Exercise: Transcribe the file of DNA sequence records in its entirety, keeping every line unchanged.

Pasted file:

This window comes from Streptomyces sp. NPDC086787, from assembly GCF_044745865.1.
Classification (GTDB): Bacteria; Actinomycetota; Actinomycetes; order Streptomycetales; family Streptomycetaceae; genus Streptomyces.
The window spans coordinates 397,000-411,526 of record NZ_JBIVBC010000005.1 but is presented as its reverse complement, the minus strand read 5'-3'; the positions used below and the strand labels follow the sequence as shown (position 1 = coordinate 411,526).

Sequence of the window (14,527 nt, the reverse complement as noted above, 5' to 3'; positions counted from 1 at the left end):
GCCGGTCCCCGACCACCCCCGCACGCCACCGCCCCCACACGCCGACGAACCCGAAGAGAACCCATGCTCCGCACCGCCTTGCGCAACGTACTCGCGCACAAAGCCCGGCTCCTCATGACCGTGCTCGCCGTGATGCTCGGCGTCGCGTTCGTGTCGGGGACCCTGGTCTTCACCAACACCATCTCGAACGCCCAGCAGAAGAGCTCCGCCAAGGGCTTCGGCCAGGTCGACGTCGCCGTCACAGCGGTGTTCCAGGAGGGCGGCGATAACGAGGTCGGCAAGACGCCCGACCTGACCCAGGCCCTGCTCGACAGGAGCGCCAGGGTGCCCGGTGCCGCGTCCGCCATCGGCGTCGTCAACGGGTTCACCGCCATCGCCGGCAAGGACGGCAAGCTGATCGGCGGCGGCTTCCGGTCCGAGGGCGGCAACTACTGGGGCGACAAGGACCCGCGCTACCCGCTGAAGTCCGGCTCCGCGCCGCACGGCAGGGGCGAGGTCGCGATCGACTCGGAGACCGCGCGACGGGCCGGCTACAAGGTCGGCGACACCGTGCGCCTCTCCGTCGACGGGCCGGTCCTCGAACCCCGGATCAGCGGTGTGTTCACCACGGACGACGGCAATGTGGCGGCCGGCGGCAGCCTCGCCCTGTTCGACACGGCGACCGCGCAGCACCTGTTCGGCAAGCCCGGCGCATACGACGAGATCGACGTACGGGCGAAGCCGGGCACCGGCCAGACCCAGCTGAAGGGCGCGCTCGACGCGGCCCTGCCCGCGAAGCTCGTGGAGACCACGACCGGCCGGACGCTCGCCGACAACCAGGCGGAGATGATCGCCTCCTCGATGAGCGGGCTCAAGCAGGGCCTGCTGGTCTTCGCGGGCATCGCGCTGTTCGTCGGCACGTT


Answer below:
This window comes from Streptomyces sp. NPDC086787, from assembly GCF_044745865.1.
Classification (GTDB): Bacteria; Actinomycetota; Actinomycetes; order Streptomycetales; family Streptomycetaceae; genus Streptomyces.
The window spans coordinates 397,000-411,526 of record NZ_JBIVBC010000005.1 but is presented as its reverse complement, the minus strand read 5'-3'; the positions used below and the strand labels follow the sequence as shown (position 1 = coordinate 411,526).

Sequence of the window (14,527 nt, the reverse complement as noted above, 5' to 3'; positions counted from 1 at the left end):
GCCGGTCCCCGACCACCCCCGCACGCCACCGCCCCCACACGCCGACGAACCCGAAGAGAACCCATGCTCCGCACCGCCTTGCGCAACGTACTCGCGCACAAAGCCCGGCTCCTCATGACCGTGCTCGCCGTGATGCTCGGCGTCGCGTTCGTGTCGGGGACCCTGGTCTTCACCAACACCATCTCGAACGCCCAGCAGAAGAGCTCCGCCAAGGGCTTCGGCCAGGTCGACGTCGCCGTCACAGCGGTGTTCCAGGAGGGCGGCGATAACGAGGTCGGCAAGACGCCCGACCTGACCCAGGCCCTGCTCGACAGGAGCGCCAGGGTGCCCGGTGCCGCGTCCGCCATCGGCGTCGTCAACGGGTTCACCGCCATCGCCGGCAAGGACGGCAAGCTGATCGGCGGCGGCTTCCGGTCCGAGGGCGGCAACTACTGGGGCGACAAGGACCCGCGCTACCCGCTGAAGTCCGGCTCCGCGCCGCACGGCAGGGGCGAGGTCGCGATCGACTCGGAGACCGCGCGACGGGCCGGCTACAAGGTCGGCGACACCGTGCGCCTCTCCGTCGACGGGCCGGTCCTCGAACCCCGGATCAGCGGTGTGTTCACCACGGACGACGGCAATGTGGCGGCCGGCGGCAGCCTCGCCCTGTTCGACACGGCGACCGCGCAGCACCTGTTCGGCAAGCCCGGCGCATACGACGAGATCGACGTACGGGCGAAGCCGGGCACCGGCCAGACCCAGCTGAAGGGCGCGCTCGACGCGGCCCTGCCCGCGAAGCTCGTGGAGACCACGACCGGCCGGACGCTCGCCGACAACCAGGCGGAGATGATCGCCTCCTCGATGAGCGGGCTCAAGCAGGGCCTGCTGGTCTTCGCGGGCATCGCGCTGTTCGTCGGCACGTT